> and storing it on the user system. Moreover, if the user at registration
> time says that he is registering from a public place (cyber caf etc) then
> the cookie will be stored on the system for limited time period say 6 hrs
> before it automatically gets expired.
> Login Phase
> At login, if the user is accessing the account from his own PC, he enters
> his userID which is verified locally with contents of the cookie. If local
> verification is successful then the client sends it to server for
> validation. Upon successful validation at server, the server sends the
> password page where in the user enters his password which is also locally
> verified. After password verification, the client prepares a secret
> message using the validated values and sends it to the server. The server
> does validate it before providing the access to account.
> If every time the user logs in from different systems then after user
> enters the ID, the system checks if his cookie is present. If it is not
> available then the server asks some secret questions (questions which are
> usually asked if user forgets password) to be answered by the user. If
> answers are correct then the server loads the smart card file as cookie
> from its backup to the client. The rest of the process of asking the user
> to enter password etc. follows as discussed above.
> ------------------------------------------------------------------------------------------------------------
> ------------------------------------------------------------------------------------------------------------
> Hi All,
>  I am currently developing an authentication project in Java which
>  requires few of the user credentials to be stored on client after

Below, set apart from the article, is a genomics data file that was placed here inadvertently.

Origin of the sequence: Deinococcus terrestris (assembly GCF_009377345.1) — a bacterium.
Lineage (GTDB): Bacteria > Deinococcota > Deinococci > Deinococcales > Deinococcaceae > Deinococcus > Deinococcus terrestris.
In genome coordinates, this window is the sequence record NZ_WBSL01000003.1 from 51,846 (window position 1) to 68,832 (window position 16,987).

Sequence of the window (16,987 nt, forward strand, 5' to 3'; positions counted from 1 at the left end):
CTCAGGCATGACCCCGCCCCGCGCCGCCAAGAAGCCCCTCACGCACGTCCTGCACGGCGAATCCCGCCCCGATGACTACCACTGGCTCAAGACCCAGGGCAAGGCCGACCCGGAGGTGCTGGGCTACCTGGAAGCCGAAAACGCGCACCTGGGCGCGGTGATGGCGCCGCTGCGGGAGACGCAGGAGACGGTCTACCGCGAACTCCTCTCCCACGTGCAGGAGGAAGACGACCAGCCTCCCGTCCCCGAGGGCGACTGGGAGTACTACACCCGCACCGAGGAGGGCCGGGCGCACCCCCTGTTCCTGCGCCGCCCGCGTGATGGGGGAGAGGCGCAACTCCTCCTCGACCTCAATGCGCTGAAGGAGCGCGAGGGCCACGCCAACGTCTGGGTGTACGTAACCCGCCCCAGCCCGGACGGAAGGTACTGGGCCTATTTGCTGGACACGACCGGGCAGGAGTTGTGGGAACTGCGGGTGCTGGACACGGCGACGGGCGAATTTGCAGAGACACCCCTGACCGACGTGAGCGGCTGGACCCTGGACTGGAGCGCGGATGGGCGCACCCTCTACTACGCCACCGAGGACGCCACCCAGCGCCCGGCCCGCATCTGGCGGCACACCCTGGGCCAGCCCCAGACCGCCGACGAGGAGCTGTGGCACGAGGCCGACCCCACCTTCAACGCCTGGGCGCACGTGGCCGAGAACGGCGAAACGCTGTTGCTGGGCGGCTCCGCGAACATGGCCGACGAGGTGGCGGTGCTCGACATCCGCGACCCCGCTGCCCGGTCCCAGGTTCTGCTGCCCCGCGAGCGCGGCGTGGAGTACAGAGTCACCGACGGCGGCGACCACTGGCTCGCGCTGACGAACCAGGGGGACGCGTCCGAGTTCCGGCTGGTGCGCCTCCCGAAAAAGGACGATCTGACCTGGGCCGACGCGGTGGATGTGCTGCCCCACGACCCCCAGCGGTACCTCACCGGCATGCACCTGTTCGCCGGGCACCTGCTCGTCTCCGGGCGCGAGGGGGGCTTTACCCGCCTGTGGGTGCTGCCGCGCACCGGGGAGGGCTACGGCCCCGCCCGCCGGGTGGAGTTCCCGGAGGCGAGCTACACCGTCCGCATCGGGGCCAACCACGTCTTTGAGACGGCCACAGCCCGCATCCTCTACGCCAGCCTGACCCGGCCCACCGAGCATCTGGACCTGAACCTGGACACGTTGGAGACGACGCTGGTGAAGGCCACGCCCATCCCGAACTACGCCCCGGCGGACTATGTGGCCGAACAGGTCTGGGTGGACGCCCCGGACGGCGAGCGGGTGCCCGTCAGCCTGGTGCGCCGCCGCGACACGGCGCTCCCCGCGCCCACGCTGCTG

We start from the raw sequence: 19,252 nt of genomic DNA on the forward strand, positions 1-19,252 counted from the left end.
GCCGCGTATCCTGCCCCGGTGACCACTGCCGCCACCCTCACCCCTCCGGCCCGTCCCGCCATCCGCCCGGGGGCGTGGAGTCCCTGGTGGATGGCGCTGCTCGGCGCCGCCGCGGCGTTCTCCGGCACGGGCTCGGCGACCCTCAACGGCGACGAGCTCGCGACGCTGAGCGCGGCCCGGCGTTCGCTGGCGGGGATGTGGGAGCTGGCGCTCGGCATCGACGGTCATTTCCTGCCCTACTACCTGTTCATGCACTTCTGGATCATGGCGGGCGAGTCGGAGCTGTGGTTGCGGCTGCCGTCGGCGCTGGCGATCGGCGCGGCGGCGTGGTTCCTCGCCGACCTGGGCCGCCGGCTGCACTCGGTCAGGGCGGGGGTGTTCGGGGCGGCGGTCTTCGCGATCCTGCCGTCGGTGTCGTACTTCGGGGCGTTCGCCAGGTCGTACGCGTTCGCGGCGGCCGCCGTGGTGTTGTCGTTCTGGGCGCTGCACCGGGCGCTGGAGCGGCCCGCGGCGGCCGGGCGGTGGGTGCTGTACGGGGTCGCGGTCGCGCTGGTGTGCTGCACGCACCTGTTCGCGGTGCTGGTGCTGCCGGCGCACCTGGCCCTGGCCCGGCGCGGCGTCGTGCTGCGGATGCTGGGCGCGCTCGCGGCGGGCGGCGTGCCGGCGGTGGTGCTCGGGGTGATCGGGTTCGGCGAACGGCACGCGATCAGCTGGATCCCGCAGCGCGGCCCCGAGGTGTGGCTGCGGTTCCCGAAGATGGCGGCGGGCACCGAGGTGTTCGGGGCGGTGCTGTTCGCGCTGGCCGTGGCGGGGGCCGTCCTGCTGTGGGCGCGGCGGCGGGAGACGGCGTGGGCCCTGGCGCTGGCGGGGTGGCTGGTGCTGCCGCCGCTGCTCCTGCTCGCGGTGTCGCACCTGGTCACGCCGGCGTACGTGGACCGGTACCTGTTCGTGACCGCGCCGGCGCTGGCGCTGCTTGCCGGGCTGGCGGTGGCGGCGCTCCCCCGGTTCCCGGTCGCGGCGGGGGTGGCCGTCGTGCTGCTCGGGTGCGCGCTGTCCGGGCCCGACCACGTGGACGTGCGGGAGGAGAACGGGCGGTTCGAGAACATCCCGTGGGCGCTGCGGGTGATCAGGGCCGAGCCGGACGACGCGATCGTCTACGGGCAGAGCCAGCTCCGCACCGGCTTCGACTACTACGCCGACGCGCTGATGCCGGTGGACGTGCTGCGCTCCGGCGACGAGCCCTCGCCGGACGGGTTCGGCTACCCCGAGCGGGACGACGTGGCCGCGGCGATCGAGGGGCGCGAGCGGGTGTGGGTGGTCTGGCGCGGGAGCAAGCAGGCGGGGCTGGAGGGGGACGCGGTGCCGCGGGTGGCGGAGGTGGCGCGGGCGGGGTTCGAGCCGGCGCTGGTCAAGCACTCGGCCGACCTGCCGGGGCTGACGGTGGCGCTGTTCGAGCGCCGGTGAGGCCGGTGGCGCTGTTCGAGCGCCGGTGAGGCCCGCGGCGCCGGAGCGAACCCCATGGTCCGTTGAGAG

>  successful registration. This is to enable the client to locally
>  verify the userID and do other necassary computations before it is being
> sent
>  to server. As of now, I am storing these in default cookies location
>  at client. But if the user has disabled the  cookie option or clears
>  the cookies then the authentication process cannot proceed. We are
>  thinking that we can store the cookie in some other location other
>  than the default location.
>  In view of the above I have two queries.
>  1) Is there any way to store the cookie in some different secret location
> (such
>     as windows system directory etc.) from where the cookie can be read at
> login time.
>  2) If we want to store the cookie in different location then how we
> cannot identify
>     the type of operating system running at client (as Linux as client
> will have some
>     different directory)
>  I request you to kindly take some time out to give the best solution
>  for the same.
> Thanks & Regards
> Harpreet
> _______________________________________________
> OWASP-Mumbai mailing list
> OWASP-Mumbai at lists.owasp.org
> https://lists.owasp.org/mailman/listinfo/owasp-mumbai

Chintan Dave,

-------------- next part --------------
An HTML attachment was scrubbed...
URL: https://lists.owasp.org/pipermail/owasp-mumbai/attachments/20081020/563d8b09/attachment-0001.html 

More information about the OWASP-Mumbai mailing list